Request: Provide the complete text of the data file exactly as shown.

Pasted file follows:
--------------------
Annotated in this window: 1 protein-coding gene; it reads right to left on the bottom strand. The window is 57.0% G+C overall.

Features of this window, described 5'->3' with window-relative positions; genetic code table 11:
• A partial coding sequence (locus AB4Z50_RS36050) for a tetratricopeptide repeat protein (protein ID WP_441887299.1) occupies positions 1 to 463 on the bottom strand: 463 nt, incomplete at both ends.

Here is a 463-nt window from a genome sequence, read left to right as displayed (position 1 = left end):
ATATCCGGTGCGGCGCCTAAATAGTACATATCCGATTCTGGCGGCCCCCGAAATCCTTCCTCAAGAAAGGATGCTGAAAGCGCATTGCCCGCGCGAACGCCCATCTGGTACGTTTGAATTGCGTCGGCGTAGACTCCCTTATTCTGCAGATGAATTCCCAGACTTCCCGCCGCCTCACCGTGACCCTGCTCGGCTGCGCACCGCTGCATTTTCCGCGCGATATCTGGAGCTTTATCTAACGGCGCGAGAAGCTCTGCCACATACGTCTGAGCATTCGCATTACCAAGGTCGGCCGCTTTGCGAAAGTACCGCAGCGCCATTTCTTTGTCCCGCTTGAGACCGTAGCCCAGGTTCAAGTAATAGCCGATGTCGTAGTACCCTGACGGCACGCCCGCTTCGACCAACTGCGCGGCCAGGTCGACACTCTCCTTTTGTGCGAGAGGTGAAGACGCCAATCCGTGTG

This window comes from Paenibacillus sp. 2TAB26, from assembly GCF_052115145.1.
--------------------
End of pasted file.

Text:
Annotated in this window: 1 protein-coding gene; it reads right to left on the bottom strand. The window is 57.0% G+C overall.

Features of this window, described 5'->3' with window-relative positions; genetic code table 11:
• A partial coding sequence (locus AB4Z50_RS36050) for a tetratricopeptide repeat protein (protein ID WP_441887299.1) occupies positions 1 to 463 on the bottom strand: 463 nt, incomplete at both ends.

Here is a 463-nt window from a genome sequence, read left to right as displayed (position 1 = left end):
ATATCCGGTGCGGCGCCTAAATAGTACATATCCGATTCTGGCGGCCCCCGAAATCCTTCCTCAAGAAAGGATGCTGAAAGCGCATTGCCCGCGCGAACGCCCATCTGGTACGTTTGAATTGCGTCGGCGTAGACTCCCTTATTCTGCAGATGAATTCCCAGACTTCCCGCCGCCTCACCGTGACCCTGCTCGGCTGCGCACCGCTGCATTTTCCGCGCGATATCTGGAGCTTTATCTAACGGCGCGAGAAGCTCTGCCACATACGTCTGAGCATTCGCATTACCAAGGTCGGCCGCTTTGCGAAAGTACCGCAGCGCCATTTCTTTGTCCCGCTTGAGACCGTAGCCCAGGTTCAAGTAATAGCCGATGTCGTAGTACCCTGACGGCACGCCCGCTTCGACCAACTGCGCGGCCAGGTCGACACTCTCCTTTTGTGCGAGAGGTGAAGACGCCAATCCGTGTG

This window comes from Paenibacillus sp. 2TAB26, from assembly GCF_052115145.1.